Types of 3D Animation Techniques

3D Animation:

A distinct alternative to the 2D animations techniques are called 3D Animation or Stop-Motion Animation.

The classical technique is to create 3D object models out of malleable modelling material, such as plasticine and manipulate those objects in 3D miniature sets between shots to produce natural movement, gesture and otherwise impossible changes. This form of animation is often called Clay Animation.

There are four types of 3D Animation Techniques:
strong>i. Full Explicit Control: It is the simplest type of control where the animator either specifies simple changes like scaling, translation, and rotation or provides keyframe information and interpolation methods interactively.

ii. Procedural Control: It is based on certain kinds of behaviour that can be applied to objects and the way they interact. In a physically based system, the position of one object may influence the motion of another object. In such systems, objects are modelled with physical attributes such as mass, moment of inertia, elasticity, velocity, etc.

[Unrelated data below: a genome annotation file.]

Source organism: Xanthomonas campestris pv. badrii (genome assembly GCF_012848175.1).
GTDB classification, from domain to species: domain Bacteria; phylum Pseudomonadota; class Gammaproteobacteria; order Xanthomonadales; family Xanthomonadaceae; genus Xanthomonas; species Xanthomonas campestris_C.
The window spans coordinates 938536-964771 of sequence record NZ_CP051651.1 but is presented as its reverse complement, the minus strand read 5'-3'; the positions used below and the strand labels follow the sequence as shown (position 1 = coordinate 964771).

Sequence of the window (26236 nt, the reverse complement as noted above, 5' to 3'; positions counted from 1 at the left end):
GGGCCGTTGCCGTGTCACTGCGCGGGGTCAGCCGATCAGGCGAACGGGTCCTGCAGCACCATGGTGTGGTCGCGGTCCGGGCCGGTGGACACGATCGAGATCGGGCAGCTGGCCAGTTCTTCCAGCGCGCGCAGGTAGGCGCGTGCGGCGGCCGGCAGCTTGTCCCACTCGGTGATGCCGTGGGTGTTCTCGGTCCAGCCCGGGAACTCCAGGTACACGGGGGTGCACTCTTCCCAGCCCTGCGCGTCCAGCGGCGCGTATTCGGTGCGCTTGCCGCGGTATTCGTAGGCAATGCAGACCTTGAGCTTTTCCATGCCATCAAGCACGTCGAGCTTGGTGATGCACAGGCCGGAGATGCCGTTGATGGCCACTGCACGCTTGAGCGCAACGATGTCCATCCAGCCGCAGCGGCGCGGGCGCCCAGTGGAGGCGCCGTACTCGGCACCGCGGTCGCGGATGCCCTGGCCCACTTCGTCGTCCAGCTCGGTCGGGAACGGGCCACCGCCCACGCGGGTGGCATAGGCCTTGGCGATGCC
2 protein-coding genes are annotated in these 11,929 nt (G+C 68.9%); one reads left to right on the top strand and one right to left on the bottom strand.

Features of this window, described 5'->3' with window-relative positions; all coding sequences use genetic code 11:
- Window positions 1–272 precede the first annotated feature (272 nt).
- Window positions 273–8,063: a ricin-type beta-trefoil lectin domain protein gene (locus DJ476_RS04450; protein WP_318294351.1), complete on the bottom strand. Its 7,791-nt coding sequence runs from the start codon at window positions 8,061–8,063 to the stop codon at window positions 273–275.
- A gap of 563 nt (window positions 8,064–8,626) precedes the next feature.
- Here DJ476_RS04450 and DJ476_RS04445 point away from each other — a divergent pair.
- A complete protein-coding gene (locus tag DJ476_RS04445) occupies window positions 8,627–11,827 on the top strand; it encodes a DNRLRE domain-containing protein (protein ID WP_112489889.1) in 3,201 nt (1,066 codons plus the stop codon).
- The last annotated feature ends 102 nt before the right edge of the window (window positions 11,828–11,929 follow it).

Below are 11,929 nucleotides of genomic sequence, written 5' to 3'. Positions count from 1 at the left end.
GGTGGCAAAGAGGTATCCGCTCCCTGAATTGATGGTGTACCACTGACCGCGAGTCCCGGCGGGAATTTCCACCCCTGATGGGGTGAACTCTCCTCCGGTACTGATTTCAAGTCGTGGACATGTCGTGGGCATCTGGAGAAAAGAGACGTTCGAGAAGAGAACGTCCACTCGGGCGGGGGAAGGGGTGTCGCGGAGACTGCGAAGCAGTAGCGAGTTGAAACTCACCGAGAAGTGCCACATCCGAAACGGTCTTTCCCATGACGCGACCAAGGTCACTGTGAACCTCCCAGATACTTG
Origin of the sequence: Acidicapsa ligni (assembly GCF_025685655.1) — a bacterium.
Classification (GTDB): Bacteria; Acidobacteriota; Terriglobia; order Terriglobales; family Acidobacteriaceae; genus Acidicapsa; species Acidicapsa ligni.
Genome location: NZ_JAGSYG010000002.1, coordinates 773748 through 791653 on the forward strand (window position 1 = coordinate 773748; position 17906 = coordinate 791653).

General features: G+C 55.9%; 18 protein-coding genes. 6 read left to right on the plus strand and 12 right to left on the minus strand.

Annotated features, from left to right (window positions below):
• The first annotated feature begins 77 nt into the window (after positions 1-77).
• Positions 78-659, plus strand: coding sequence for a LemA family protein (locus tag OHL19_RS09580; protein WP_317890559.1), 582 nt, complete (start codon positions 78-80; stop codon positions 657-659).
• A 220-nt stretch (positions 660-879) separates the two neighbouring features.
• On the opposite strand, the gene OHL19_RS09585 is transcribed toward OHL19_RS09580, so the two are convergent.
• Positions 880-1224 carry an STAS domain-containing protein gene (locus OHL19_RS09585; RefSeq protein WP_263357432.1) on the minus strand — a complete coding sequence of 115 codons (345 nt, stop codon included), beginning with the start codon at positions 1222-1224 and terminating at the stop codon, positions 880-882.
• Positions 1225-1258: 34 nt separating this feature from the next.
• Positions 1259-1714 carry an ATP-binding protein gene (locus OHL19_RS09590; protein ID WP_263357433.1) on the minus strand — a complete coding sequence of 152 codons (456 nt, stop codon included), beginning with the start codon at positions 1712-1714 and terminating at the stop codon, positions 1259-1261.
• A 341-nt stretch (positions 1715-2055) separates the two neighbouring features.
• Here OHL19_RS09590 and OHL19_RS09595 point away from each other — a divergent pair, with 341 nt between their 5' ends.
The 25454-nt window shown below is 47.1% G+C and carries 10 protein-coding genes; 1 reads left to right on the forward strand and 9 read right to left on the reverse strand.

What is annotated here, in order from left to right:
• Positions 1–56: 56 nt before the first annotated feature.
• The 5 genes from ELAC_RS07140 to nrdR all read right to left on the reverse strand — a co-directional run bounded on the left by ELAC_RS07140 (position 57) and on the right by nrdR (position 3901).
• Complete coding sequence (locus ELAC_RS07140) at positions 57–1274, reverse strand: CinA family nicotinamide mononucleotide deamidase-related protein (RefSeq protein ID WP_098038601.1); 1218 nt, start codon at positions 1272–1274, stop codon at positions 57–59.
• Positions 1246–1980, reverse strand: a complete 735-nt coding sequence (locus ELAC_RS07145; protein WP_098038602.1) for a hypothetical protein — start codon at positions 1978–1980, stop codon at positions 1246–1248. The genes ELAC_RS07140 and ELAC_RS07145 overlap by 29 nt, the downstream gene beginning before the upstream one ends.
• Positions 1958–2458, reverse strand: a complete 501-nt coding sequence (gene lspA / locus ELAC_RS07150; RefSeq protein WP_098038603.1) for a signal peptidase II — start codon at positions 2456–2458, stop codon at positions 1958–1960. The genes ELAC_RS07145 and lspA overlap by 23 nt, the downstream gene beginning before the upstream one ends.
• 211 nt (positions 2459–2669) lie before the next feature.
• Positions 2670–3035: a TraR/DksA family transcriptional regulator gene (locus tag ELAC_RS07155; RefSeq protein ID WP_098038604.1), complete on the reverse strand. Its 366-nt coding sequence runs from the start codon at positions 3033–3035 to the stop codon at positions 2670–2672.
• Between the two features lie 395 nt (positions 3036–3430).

iii. Kinematrics:
It is the study of the motion of bodies without reference to mass or force. That is it is only concerned with how things can move rather than what makes them do so. Animations of linked objects or joined structures are controlled by imposing kinematic constraints obeyed by real objects or structures.

iv. Tracking Live Action: This technique produces exceptionally realistic motion. Trajectories of objects to be animated can be generated by tracking live-action. One such method is rotoscoping. A film is made in which people or animals act out the parts of the characters in animation. Then the animator draws over the film, changing the background and replacing the human or animal actors with their animation equivalents.

In an alternative method, some sort of indicator or motion sensors are attached to key points on an actor’s body or boy suit. By tracking the position of the indicators or sensors, the animator can get locations for corresponding key points in an animated model.